All photos on this page: Leica Digilux 2 100 ISO
During the last 20 years of sailing I have been very fortunate to have seen a lot of dolphins, but no matter how often I see them it’s always a treat. I always go to the bows and say hello. I’ve often wondered what they make of us in our bright waterproof clothing. They are obviously intelligent, you only have to watch them for a while to see that. It reminds me of that fabulous Douglas Adams quote:
It is an important and popular fact that things are not always what they seem. For instance, on the planet Earth, man had always assumed that he was more intelligent than dolphins because he had achieved so much — the wheel, New York, wars and so on — whilst all the dolphins had ever done was muck about in the water having a good time. But conversely, the dolphins had always believed that they were far more intelligent than man — for precisely the same reasons.
The famous and revered French sailor Bernard Moitessier wrote about how some dolphins helped him one night when he was on course to run into an island. His book The Long Way is a fantastic read. He describes how a group of dolphins swam past and always to the right. The wind had shifted and he was off course. When he changed course one of the dolphins leapt high into the air almost as if he was saying, ‘look, we made that human understand, how cool is that?’ Even though Moitessier wrote in French the English translated version is still excellent. He was a true sailor and he not only understood but he could pass on his feelings in wonderfully descriptive stories. If you have never read Moitessier I cannot recommend him highly enough.
Dolphins have even been to my aid though sadly I cannot tell the tale as well as Bernard but I’ll do my best. We had left Sao Miguel in the Azores on route to Gibraltar on Doolittle our Dana 24. We’d spent a very happy 6 weeks in the Azores but we were both conscious of a feeling of harbour rot. Life was cheap and easy in the Azores and although we had sailed 2500 miles to get this far, we still had 1000 miles to go and were aware that we had become soft. We’d lost the rhythm of the sea.
To complicate matters, Hurricane Harvey was approaching the Azores so we wanted to get away before it arrived. There was a good chance it wouldn’t make it that far into the Atlantic but we figured putting as much distance as we could between us and it was a good idea. The window for leaving wasn’t great but it wasn’t bad either. One has to cast off at some time. Sometimes it’s hard to know whether you are being a wuss or whether it’s really not a good idea to go. The longer you spend in port, the harder the decision to leave becomes.
We decided to go anyway and had a cracking sail for a few hours under the lee of the land. As we approached the end of the island we could see white water ahead. I assumed it was the current, often strong around islands. As we sailed ever closer to the whiteness it became obvious that in fact it was the sea that was white. It was white because a gale was blowing.
As soon as we came out of the protection of the land we found ourselves in ten foot waves and 30 knots of wind. We reefed the sails and carried on but it seemed a bit much to be thrown into a gale so soon out of port. It’s much better to have a few days of gentle sailing before bad weather strikes. While I was dealing with the sails the clouds overhead were growing at a very fast rate. It was a cloudless day one moment, the next there was a wide cloud that went from one horizon to the other. It did not bode well.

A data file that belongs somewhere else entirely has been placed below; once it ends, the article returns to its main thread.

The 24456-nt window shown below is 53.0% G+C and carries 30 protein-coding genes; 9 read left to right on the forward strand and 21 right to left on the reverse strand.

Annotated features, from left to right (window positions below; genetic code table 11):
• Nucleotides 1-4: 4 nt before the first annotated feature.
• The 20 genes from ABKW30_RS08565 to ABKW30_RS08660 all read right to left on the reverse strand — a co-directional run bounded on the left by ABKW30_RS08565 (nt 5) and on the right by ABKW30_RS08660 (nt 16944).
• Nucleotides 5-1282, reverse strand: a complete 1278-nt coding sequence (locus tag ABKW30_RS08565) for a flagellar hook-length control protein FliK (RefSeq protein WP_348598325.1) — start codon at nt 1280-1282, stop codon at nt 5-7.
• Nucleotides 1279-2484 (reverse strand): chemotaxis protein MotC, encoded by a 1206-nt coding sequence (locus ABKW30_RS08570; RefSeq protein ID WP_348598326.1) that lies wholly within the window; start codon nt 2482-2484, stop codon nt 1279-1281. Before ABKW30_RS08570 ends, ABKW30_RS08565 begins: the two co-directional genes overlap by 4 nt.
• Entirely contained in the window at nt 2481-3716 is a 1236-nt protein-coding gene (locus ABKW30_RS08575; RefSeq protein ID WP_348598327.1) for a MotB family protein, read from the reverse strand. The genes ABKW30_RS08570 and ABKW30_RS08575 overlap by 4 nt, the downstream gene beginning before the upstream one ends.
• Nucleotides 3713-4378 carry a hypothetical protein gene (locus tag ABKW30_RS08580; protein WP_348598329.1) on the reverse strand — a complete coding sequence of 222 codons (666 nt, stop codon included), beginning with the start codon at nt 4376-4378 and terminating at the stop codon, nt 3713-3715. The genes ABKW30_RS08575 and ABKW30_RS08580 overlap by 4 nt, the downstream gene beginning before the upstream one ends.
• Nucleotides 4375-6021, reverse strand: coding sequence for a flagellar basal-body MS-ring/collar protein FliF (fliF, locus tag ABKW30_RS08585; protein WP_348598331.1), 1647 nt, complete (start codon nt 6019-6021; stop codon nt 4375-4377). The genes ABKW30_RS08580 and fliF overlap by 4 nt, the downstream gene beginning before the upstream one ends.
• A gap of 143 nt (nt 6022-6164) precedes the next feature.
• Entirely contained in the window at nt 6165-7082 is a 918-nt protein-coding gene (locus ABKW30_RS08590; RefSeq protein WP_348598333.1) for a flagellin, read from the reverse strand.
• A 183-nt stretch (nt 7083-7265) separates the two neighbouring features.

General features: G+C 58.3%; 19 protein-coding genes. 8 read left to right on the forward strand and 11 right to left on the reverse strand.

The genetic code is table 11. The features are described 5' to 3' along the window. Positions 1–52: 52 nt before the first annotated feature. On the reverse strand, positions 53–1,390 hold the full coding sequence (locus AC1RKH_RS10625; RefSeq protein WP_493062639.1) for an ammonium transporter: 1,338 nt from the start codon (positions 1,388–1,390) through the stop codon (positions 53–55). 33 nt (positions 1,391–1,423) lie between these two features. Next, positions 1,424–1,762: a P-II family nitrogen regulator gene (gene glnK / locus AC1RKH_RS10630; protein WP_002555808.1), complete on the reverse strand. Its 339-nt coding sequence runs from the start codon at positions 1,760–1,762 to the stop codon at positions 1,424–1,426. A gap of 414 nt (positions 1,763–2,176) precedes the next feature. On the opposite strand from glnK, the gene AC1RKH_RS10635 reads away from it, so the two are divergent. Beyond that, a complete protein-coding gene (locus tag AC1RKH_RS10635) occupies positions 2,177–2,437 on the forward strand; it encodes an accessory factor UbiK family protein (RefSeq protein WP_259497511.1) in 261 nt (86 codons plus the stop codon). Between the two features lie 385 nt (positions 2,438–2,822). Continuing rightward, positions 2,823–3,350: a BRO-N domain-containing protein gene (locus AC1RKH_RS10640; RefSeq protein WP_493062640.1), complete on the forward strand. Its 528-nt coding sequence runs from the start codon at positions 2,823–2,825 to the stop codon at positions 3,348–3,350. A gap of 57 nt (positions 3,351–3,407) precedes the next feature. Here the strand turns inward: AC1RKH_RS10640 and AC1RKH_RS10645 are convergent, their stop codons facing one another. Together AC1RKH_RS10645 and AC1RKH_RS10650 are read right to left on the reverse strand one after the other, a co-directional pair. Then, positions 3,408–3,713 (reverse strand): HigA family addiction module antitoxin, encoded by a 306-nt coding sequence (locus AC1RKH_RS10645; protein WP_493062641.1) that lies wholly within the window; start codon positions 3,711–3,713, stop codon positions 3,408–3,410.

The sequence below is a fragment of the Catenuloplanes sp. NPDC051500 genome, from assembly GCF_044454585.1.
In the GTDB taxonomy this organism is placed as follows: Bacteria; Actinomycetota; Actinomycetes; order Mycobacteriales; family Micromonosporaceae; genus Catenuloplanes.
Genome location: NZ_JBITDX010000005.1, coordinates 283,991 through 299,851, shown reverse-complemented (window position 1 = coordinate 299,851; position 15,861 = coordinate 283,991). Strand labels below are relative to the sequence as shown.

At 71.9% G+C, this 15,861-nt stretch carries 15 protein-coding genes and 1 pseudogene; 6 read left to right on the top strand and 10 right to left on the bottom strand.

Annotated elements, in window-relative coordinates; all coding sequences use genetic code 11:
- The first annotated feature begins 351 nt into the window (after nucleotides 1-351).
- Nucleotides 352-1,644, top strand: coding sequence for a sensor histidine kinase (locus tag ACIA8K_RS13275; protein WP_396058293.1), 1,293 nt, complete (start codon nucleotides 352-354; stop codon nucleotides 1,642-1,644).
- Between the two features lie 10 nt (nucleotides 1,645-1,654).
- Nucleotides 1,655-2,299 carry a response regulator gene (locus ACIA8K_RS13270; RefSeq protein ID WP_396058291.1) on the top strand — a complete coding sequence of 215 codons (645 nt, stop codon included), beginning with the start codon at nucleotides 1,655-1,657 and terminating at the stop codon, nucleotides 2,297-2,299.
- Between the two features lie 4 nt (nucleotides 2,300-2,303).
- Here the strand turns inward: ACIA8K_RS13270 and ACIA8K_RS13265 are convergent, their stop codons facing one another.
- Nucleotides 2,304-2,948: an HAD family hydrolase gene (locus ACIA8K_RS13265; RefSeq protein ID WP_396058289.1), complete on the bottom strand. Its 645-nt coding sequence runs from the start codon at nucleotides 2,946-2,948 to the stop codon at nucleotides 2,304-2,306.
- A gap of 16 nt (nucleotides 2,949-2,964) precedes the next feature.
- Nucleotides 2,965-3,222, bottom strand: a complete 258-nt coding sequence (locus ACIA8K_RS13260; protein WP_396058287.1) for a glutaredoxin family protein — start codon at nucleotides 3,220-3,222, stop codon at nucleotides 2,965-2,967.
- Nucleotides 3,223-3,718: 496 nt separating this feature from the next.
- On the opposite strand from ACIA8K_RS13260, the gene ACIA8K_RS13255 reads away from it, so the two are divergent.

When you spend a lot of time at sea, you begin to be able to read the clouds. If not consciously, then at least subconsciously and they can tell you a lot. What we were seeing was new to me. It was quite possible that it was just a local phenomena or it might just look bad and mean nothing. The question of whether to carry on was broached.
If we were going to turn around, now was the time to do it. Neither of us wanted to be spending our first night at sea in those conditions, not after 6 soft weeks ashore yet we knew what to expect. The boat could easily take the weather. So could we. It wouldn’t be the first time, but we still had ten days and nights ahead of us. As we were wondering what to do a small group of about five dolphins appeared.
Usually dolphins ride the bow wave when they come to visit, they drop away and you can see them dive deep only to come up behind the boat once more. They behave in many different ways but these dolphins were swimming across the bows, back and forth. Well, that decided it for us. It was a clear sign. If we had any doubt it was all gone now. We turned the boat around and pointed in the direction of the port.
The dolphins turned with us and swam with us a little way now acting normally. Then they disappeared as quickly as they had arrived. I’ve often thought about this. I am in no doubt that the dolphins were trying to tell us something. If crossing the bows was normal behaviour, why hadn’t I seen it before? Besides, why didn’t they do it after we had turned around? I wonder what would have happened if we had carried on. I guess that’s something that I will never know.
It’s entirely possible that they were winding us up however. ‘ Look Dave, a small yacht that’s been in port a long time, bet they’re shitting bricks, lets go and have a laugh. You swim from left to right and I’ll swim from right to left’. I wouldn’t put it past them. We met a guy in the Azores who had often swum with dolphins and he assured me it was quite safe to get in the water with them. He said that sometimes they come straight at you at 20 knots and then at the very last moment, deftly swerve around you making high pitched squeaks that can only be interpreted as laughter.
Dolphins are awesome.